Propane has many applications, from powering stoves and water heaters to fuelling grills and fire pits. It’s convenient and enjoyable, so it’s no surprise that nearly every home has one or two propane tanks.
However, propane tanks pose a problem when it comes time to move. They are classified as hazardous materials and cannot be loaded onto a moving truck with the rest of your belongings – the risk is too significant.
Although portable propane cylinders are pretty safe (they’re built to the highest safety standards and include reliable safety features like pressure relief valves), the conditions in a moving van (jostling movement, extreme heat, etc.) can cause the gas tanks to explode and cause havoc. As a result, propane gas canisters are not permitted on moving trucks.
Tip On What To Do With Propane Tanks When Moving
1. Return The Propane Tank To The Dealer
When moving and wondering what to do with your propane tanks, your first and best option is to return the tanks to the propane dealer from whom you purchased them.
When it comes to rented gas cans, that is your only option – the cylinders belong to the company with whom you have signed a propane supply contract, and they will take their tanks back when you move. To avoid paying a termination fee, notify the company at least 30 days before the agreement (unless otherwise stated).
But can you resell propane tanks?
Not exactly, but many propane dealers have exchange programs in which you can convert an empty container at one of their locations close to your current residence and buy a new one at a discount from them in your new city after the move. Most companies offer a rebate on the purchase price of a new tank, bringing the cost down to about the same as a refill.
Even if your old canister weren’t theirs, Some propane dealers would let you drop it off at any of their locations and receive a rebate when you buy a new tank from them at your new place.
So, in response to the question, “Can you return propane tanks for cash?”
In most cases, you will not receive money for returning a propane canister, but you will receive a rebate when you buy the new cylinder from the company you returned your old tank to.
2. Sell The Tank
You can avoid a lot of trouble by selling your old tank to somebody in your present city or town – a neighbor, a friend, a co-worker, etc. Even if you don’t know anyone looking for a propane canister, you could always use bulletin boards, social media platforms, or resale sites like Craigslist to discover people in your area looking for propane tanks.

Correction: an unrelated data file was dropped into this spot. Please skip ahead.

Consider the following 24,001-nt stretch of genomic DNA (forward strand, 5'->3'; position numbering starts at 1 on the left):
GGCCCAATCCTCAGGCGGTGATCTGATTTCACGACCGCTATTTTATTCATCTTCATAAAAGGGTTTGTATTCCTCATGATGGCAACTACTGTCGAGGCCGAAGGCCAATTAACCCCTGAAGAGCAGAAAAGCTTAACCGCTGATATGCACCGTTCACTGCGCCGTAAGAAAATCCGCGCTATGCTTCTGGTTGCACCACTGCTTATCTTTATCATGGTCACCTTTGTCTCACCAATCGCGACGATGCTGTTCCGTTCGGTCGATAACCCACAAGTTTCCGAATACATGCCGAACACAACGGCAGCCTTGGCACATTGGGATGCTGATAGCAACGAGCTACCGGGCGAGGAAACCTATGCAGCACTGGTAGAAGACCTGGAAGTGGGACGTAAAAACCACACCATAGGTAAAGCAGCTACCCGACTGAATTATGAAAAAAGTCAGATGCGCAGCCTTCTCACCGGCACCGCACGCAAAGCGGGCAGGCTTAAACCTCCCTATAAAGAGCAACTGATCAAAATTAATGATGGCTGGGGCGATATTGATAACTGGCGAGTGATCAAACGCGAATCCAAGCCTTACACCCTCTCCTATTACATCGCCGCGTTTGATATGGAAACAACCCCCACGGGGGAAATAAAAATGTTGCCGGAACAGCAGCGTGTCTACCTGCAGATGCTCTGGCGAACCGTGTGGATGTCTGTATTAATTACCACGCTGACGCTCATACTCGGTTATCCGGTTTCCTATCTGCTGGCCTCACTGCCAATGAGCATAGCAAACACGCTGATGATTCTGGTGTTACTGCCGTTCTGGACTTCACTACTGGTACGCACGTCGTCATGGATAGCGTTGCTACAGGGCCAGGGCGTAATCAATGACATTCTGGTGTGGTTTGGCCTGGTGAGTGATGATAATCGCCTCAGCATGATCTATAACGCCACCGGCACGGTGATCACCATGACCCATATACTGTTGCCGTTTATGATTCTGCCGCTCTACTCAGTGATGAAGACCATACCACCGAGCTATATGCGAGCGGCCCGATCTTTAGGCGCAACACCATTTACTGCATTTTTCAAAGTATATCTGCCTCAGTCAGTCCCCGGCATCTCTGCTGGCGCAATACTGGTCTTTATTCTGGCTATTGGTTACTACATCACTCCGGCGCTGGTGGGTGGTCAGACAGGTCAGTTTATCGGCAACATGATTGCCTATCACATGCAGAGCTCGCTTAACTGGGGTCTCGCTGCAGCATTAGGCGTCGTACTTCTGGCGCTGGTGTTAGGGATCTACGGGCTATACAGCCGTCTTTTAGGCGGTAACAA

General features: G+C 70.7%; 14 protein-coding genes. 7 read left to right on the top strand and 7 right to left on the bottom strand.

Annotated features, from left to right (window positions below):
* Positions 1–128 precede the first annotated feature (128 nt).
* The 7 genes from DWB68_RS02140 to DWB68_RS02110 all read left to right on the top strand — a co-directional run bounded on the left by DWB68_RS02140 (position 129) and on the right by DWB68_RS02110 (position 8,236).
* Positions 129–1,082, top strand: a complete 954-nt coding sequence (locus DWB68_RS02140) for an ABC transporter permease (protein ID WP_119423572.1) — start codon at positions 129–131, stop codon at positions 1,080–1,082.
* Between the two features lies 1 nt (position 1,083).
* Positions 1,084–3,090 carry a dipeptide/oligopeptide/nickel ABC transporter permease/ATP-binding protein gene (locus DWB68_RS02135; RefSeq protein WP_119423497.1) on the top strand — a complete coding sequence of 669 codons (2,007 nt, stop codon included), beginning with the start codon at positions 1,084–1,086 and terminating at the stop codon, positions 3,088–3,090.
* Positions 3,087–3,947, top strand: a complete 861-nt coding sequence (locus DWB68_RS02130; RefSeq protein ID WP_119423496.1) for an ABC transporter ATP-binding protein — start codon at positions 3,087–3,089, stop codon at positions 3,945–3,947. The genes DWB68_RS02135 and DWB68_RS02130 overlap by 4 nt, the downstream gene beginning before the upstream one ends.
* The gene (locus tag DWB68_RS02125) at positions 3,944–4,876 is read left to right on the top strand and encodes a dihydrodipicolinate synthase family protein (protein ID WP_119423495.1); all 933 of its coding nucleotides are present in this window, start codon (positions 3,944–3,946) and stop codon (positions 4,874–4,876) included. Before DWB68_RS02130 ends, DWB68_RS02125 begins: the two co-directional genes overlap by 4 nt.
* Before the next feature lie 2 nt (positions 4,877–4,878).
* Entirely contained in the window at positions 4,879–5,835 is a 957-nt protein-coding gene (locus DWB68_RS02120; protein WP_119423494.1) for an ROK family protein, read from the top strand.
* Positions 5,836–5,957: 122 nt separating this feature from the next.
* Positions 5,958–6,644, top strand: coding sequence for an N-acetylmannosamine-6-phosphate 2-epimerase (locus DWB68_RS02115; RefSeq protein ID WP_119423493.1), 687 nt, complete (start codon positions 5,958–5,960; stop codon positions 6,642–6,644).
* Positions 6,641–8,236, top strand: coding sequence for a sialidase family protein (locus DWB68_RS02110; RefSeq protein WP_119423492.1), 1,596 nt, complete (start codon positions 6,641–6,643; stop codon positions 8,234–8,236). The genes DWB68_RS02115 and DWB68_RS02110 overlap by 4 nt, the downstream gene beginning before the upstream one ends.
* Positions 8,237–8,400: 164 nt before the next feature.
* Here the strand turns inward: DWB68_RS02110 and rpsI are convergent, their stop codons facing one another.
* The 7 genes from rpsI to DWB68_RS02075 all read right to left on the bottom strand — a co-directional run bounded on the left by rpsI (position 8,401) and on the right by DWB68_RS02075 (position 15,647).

The best solution is to sell your old cylinder for a reasonable price before moving. You won’t have to worry about returning the tank to a dealer or moving it to your new home – you’ll get rid of the tank and earn money to buy a new cylinder in your new place.
3. Dispose Of Your Propane Tank
If none of those mentioned options work for you and you don’t want to (or cannot) relocate your propane tank, your only option is to dispose of the cylinder before moving out of the house.
Remember that you cannot simply dispose of your gas cylinder with the rest of your garbage – propane canisters pose a hazard because some compressed gas may remain inside them, which could cause a fire or drastic explosion at the landfill.
So, if you want to get rid of a propane cylinder, go to your city’s website (or call the municipality) to find out where and how to dispose of old tanks.
Contacting a local propane supplier is another option; they will guide you to toxic garbage collection sites in the area.
4. Bring The Tank With You
The most logical thing to do when relocating is to bring your propane tanks with you and use them at your new residence. The issue is that moving propane cylinders is dangerous.
A) Will Movers Transport Propane Tanks?
Because propane tanks are classified as hazardous items, movers will refuse to transport them. Transporting a tank of pressurized flammable material is extremely dangerous – the gas could explode, destroying the entire shipment and the moving truck. The driver may be injured or others in the truck or on the road. An explosion can also cause damage to nearby vehicles or properties.
Because the risk is too significant, propane tanks and other pressurized gases are not permitted on moving trucks. (Also, check the list of prohibited items.)
However, you can transport a small propane tank to your vehicle.
B) How To Transport And Store Propane Tanks Safely